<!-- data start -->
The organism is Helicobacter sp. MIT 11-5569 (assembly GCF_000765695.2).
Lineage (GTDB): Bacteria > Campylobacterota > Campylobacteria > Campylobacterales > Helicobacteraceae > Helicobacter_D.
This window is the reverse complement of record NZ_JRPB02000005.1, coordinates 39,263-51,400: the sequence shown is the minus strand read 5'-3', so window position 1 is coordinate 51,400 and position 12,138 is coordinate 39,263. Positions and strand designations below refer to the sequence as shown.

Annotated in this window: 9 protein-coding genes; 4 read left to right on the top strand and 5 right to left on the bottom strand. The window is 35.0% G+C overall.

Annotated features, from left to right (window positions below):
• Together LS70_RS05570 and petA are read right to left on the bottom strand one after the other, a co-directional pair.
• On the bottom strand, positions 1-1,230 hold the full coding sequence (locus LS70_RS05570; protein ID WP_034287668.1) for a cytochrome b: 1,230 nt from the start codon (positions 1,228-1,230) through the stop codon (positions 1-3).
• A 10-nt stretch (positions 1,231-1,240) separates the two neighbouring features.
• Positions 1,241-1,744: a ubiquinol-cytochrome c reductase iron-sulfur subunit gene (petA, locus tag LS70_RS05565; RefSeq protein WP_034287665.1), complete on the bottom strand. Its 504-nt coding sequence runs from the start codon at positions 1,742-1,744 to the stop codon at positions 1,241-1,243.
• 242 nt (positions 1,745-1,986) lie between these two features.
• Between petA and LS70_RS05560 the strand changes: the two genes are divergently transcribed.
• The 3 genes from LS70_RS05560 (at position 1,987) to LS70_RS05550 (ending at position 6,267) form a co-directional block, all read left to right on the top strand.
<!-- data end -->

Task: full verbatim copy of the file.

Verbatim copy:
The organism is Helicobacter sp. MIT 11-5569 (assembly GCF_000765695.2).
Lineage (GTDB): Bacteria > Campylobacterota > Campylobacteria > Campylobacterales > Helicobacteraceae > Helicobacter_D.
This window is the reverse complement of record NZ_JRPB02000005.1, coordinates 39,263-51,400: the sequence shown is the minus strand read 5'-3', so window position 1 is coordinate 51,400 and position 12,138 is coordinate 39,263. Positions and strand designations below refer to the sequence as shown.

Annotated in this window: 9 protein-coding genes; 4 read left to right on the top strand and 5 right to left on the bottom strand. The window is 35.0% G+C overall.

Annotated features, from left to right (window positions below):
• Together LS70_RS05570 and petA are read right to left on the bottom strand one after the other, a co-directional pair.
• On the bottom strand, positions 1-1,230 hold the full coding sequence (locus LS70_RS05570; protein ID WP_034287668.1) for a cytochrome b: 1,230 nt from the start codon (positions 1,228-1,230) through the stop codon (positions 1-3).
• A 10-nt stretch (positions 1,231-1,240) separates the two neighbouring features.
• Positions 1,241-1,744: a ubiquinol-cytochrome c reductase iron-sulfur subunit gene (petA, locus tag LS70_RS05565; RefSeq protein WP_034287665.1), complete on the bottom strand. Its 504-nt coding sequence runs from the start codon at positions 1,742-1,744 to the stop codon at positions 1,241-1,243.
• 242 nt (positions 1,745-1,986) lie between these two features.
• Between petA and LS70_RS05560 the strand changes: the two genes are divergently transcribed.
• The 3 genes from LS70_RS05560 (at position 1,987) to LS70_RS05550 (ending at position 6,267) form a co-directional block, all read left to right on the top strand.